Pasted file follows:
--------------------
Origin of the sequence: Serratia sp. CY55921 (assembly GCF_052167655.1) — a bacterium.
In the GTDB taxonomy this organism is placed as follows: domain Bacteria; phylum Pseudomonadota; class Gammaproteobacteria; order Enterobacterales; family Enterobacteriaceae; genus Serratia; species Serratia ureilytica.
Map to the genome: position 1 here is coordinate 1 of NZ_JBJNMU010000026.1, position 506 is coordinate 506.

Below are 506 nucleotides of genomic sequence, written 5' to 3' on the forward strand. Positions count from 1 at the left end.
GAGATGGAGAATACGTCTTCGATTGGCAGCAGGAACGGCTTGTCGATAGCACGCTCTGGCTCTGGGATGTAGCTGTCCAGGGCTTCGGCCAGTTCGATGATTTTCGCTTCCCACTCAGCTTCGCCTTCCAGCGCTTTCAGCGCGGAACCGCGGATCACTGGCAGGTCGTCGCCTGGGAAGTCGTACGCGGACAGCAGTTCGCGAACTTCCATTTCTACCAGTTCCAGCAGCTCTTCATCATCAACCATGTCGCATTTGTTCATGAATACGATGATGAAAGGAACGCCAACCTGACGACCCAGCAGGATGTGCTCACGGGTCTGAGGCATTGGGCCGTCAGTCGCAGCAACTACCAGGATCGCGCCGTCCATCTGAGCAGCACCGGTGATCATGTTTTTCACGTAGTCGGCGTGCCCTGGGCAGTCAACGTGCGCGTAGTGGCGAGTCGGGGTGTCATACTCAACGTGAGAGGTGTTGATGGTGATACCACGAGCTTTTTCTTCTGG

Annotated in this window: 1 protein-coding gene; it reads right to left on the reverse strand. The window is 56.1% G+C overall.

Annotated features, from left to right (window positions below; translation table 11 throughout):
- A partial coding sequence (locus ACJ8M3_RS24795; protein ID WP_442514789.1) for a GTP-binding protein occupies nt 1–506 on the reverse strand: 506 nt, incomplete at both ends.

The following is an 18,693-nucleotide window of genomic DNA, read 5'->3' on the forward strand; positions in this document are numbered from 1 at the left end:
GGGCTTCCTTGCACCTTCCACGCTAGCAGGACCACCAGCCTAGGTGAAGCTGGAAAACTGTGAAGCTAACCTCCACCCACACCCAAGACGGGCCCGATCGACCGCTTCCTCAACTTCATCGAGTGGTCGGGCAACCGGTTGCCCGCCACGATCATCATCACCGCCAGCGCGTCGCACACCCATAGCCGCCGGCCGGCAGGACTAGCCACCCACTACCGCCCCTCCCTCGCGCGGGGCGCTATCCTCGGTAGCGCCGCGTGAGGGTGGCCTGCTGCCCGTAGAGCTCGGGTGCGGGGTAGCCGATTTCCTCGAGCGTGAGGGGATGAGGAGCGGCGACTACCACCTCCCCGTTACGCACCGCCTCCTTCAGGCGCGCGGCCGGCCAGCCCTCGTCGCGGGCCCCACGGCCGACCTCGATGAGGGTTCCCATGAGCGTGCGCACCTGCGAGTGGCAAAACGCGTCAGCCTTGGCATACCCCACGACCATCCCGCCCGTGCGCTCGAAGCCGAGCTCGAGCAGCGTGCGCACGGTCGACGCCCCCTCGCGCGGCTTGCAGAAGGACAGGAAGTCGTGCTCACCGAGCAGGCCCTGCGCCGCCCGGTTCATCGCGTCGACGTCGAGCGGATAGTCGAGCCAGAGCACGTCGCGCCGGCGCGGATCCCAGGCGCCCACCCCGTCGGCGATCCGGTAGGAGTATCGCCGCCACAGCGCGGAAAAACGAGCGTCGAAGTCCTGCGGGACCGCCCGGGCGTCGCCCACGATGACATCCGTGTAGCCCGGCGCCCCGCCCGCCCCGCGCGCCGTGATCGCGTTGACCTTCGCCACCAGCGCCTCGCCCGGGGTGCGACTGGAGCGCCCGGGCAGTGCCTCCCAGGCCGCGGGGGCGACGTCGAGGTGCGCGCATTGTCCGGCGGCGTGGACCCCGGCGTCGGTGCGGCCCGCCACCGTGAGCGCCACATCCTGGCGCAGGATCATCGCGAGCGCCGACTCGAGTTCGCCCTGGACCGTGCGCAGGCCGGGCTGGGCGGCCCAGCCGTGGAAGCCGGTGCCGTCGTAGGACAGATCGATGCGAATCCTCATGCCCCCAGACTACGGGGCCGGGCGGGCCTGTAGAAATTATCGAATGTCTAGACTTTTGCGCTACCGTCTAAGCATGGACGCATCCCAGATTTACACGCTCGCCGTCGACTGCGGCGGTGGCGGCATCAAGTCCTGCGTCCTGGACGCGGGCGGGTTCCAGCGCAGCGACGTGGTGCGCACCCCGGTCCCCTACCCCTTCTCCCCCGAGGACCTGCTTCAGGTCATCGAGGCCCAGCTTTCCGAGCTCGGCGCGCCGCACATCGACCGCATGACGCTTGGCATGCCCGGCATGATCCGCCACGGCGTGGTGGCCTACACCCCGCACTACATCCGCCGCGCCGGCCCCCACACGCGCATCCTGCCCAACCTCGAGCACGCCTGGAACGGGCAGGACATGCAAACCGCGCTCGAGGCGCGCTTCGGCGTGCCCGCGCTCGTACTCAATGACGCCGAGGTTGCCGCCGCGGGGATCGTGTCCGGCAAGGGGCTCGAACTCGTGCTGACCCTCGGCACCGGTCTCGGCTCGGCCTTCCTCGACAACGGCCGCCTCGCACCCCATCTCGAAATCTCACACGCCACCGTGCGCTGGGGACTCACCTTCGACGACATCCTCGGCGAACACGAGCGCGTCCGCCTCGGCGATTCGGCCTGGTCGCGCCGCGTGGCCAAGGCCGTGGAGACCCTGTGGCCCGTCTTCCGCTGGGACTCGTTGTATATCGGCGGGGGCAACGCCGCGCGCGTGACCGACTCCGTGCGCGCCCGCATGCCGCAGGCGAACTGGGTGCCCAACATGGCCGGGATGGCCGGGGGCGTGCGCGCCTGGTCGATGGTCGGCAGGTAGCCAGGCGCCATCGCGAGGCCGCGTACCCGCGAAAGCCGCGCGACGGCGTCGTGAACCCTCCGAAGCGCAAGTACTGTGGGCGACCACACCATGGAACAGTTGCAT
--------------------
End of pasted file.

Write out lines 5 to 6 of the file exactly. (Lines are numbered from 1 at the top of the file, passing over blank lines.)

GAGATGGAGAATACGTCTTCGATTGGCAGCAGGAACGGCTTGTCGATAGCACGCTCTGGCTCTGGGATGTAGCTGTCCAGGGCTTCGGCCAGTTCGATGATTTTCGCTTCCCACTCAGCTTCGCCTTCCAGCGCTTTCAGCGCGGAACCGCGGATCACTGGCAGGTCGTCGCCTGGGAAGTCGTACGCGGACAGCAGTTCGCGAACTTCCATTTCTACCAGTTCCAGCAGCTCTTCATCATCAACCATGTCGCATTTGTTCATGAATACGATGATGAAAGGAACGCCAACCTGACGACCCAGCAGGATGTGCTCACGGGTCTGAGGCATTGGGCCGTCAGTCGCAGCAACTACCAGGATCGCGCCGTCCATCTGAGCAGCACCGGTGATCATGTTTTTCACGTAGTCGGCGTGCCCTGGGCAGTCAACGTGCGCGTAGTGGCGAGTCGGGGTGTCATACTCAACGTGAGAGGTGTTGATGGTGATACCACGAGCTTTTTCTTCTGG

Annotated in this window: 1 protein-coding gene; it reads right to left on the reverse strand. The window is 56.1% G+C overall.